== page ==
Prisoners of Their Own Behavior People Suffering from Obsessive-Compulsive Disorder Are Often Trapped by Routines of Debilitating Ritual
Patton, Charlie, The Florida Times Union
Janis McClure has two great goals in life: "I want to get my
Ph.D. and I want to get my nails done."
What gives that statement special poignance is that, in a way,
getting a doctorate is less of a challenge.
McClure, 34, has obsessive-compulsive disorder, a psychological
affliction that produces irrational anxiety about harmless
At its worst, medical experts say, the disorder can imprison
its victim in a debilitating routine of repetitive rituals
designed to relieve those anxieties.
Before she finally found someone who knew how to treat the
disorder effectively, McClure found herself barely able to
function, spending hours at the office while accomplishing
She went on disability leave from her job as an accountant for
University Medical Center after she had to be physically removed
from the sink at her work. She was unable to stop herself from
repetitively washing her hands.
That fear of contamination also made all physical contact with
others unbearable, which complicated relations with her husband
and her daughter, who is now 7, and made the idea of getting her
nails done unthinkable.
The disorder is getting attention lately because of the movie
As Good As It Gets in which Jack Nicholson plays a writer whose
seemingly eccentric behavior results from obsessive-compulsive
McClure said she is delighted that the movie is creating new
awareness of obsessive-compulsive disorder. She said she spent
years trying to get her condition diagnosed and, once she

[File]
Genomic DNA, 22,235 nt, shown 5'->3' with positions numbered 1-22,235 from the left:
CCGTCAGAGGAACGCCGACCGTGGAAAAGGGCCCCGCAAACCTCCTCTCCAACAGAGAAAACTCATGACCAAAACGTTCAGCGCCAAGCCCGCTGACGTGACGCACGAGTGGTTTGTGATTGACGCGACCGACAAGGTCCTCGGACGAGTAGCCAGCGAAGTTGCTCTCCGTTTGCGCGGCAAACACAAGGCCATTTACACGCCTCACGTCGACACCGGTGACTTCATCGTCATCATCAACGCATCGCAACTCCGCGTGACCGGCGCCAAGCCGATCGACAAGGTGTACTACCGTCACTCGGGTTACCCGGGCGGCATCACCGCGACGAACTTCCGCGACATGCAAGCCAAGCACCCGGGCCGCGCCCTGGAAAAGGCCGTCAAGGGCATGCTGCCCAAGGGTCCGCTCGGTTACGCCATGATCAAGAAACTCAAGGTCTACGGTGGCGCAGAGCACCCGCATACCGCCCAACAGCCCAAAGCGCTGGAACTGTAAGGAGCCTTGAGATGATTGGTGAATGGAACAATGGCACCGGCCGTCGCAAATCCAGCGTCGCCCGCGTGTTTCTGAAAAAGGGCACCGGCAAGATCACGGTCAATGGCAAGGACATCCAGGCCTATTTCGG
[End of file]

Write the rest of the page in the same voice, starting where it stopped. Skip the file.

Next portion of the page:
finally realized what was causing her problem, another decade
trying to find someone who would treat it effectively.
She devotes her energy to trying to educate others. She is
president of the Obsessive-Compulsive Foundation of
Jacksonville, and the doctorate she wants to earn will prepare
her for a career as a psychotherapist specializing in behavioral
therapy for the disorder.
McClure diagnosed her condition in 1987, when she saw Wayne
Goodman, a psychiatrist who was then on the faculty of Yale
University, talking about obsessive-compulsive disorder on a
segment of the ABC news magazine 20/20.
Listening to Goodman, she said, she finally understood the
strange obsessions and compulsions that had ruled her life since
she was a 5-year-old constantly praying for rain so she wouldn't
have to deal with the unbearable anxiety she felt about going
out on the school playground.
Unfortunately, it wasn't until two years ago that she found a
therapist who was able to prescribe the right combination of
drug and behavior therapy enabling her to begin overcoming her
anxieties and breaking out of her routine of debilitating
rituals. That therapist was Goodman, who had relocated to North
Florida, where he is interim chairman of the Department of
Psychiatry at the University of Florida's College of Medicine
and associate chairman of the Department of Psychiatry at
University Medical Center of Jacksonville.
Like McClure, Janis Aderhold spent years knowing there was
something wrong with her. Aderhold, 39, who is vice president of
the Obsessive-Compulsive Foundation of Jacksonville, remembers
that by the time she was 11 years old, she felt "constant
anxiety for no reason."
Particularly disturbing was an irrational fear of death that
began when her great-grandfather died. After her favorite
musician, Gram Parsons, died of a drug overdose in 1973, the
teenager became so obsessed with ideas of death that she ended
up throwing away not only all of Parsons' records but every
record she owned. …